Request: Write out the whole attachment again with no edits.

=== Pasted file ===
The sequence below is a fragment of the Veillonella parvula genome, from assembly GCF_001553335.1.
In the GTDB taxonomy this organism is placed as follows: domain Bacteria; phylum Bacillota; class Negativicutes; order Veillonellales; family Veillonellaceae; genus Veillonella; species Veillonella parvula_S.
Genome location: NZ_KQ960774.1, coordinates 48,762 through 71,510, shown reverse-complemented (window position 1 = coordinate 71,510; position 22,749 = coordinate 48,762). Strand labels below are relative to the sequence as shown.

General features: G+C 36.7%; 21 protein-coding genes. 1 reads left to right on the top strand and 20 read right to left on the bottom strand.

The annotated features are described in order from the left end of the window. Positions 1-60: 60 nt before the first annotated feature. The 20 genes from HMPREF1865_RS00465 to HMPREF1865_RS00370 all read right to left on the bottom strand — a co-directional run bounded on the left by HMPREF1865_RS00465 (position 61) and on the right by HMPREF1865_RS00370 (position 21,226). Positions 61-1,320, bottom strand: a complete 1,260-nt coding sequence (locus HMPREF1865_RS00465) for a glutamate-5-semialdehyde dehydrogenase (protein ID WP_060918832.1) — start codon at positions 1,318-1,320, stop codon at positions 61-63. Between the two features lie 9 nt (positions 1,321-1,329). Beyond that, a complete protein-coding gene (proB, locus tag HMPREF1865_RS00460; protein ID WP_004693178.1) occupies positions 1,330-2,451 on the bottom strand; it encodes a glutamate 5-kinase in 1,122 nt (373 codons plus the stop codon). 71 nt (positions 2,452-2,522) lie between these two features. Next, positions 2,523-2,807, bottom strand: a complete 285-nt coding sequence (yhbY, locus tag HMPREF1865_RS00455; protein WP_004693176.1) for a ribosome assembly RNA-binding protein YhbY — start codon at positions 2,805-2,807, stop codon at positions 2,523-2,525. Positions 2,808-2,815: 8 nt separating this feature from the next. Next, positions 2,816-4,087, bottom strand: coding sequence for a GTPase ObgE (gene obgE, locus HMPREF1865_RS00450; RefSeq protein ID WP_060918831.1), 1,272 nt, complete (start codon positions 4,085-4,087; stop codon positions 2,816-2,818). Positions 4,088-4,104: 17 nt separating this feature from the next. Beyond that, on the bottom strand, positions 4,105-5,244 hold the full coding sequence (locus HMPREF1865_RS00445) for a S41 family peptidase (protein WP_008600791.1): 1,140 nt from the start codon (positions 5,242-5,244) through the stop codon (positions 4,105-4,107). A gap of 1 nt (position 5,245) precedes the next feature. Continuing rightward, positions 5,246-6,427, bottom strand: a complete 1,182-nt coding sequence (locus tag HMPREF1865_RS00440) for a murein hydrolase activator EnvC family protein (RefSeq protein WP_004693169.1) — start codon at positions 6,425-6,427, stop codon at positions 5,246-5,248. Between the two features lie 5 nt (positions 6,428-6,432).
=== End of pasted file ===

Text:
The sequence below is a fragment of the Veillonella parvula genome, from assembly GCF_001553335.1.
In the GTDB taxonomy this organism is placed as follows: domain Bacteria; phylum Bacillota; class Negativicutes; order Veillonellales; family Veillonellaceae; genus Veillonella; species Veillonella parvula_S.
Genome location: NZ_KQ960774.1, coordinates 48,762 through 71,510, shown reverse-complemented (window position 1 = coordinate 71,510; position 22,749 = coordinate 48,762). Strand labels below are relative to the sequence as shown.

General features: G+C 36.7%; 21 protein-coding genes. 1 reads left to right on the top strand and 20 read right to left on the bottom strand.

The annotated features are described in order from the left end of the window. Positions 1-60: 60 nt before the first annotated feature. The 20 genes from HMPREF1865_RS00465 to HMPREF1865_RS00370 all read right to left on the bottom strand — a co-directional run bounded on the left by HMPREF1865_RS00465 (position 61) and on the right by HMPREF1865_RS00370 (position 21,226). Positions 61-1,320, bottom strand: a complete 1,260-nt coding sequence (locus HMPREF1865_RS00465) for a glutamate-5-semialdehyde dehydrogenase (protein ID WP_060918832.1) — start codon at positions 1,318-1,320, stop codon at positions 61-63. Between the two features lie 9 nt (positions 1,321-1,329). Beyond that, a complete protein-coding gene (proB, locus tag HMPREF1865_RS00460; protein ID WP_004693178.1) occupies positions 1,330-2,451 on the bottom strand; it encodes a glutamate 5-kinase in 1,122 nt (373 codons plus the stop codon). 71 nt (positions 2,452-2,522) lie between these two features. Next, positions 2,523-2,807, bottom strand: a complete 285-nt coding sequence (yhbY, locus tag HMPREF1865_RS00455; protein WP_004693176.1) for a ribosome assembly RNA-binding protein YhbY — start codon at positions 2,805-2,807, stop codon at positions 2,523-2,525. Positions 2,808-2,815: 8 nt separating this feature from the next. Next, positions 2,816-4,087, bottom strand: coding sequence for a GTPase ObgE (gene obgE, locus HMPREF1865_RS00450; RefSeq protein ID WP_060918831.1), 1,272 nt, complete (start codon positions 4,085-4,087; stop codon positions 2,816-2,818). Positions 4,088-4,104: 17 nt separating this feature from the next. Beyond that, on the bottom strand, positions 4,105-5,244 hold the full coding sequence (locus HMPREF1865_RS00445) for a S41 family peptidase (protein WP_008600791.1): 1,140 nt from the start codon (positions 5,242-5,244) through the stop codon (positions 4,105-4,107). A gap of 1 nt (position 5,245) precedes the next feature. Continuing rightward, positions 5,246-6,427, bottom strand: a complete 1,182-nt coding sequence (locus tag HMPREF1865_RS00440) for a murein hydrolase activator EnvC family protein (RefSeq protein WP_004693169.1) — start codon at positions 6,425-6,427, stop codon at positions 5,246-5,248. Between the two features lie 5 nt (positions 6,428-6,432).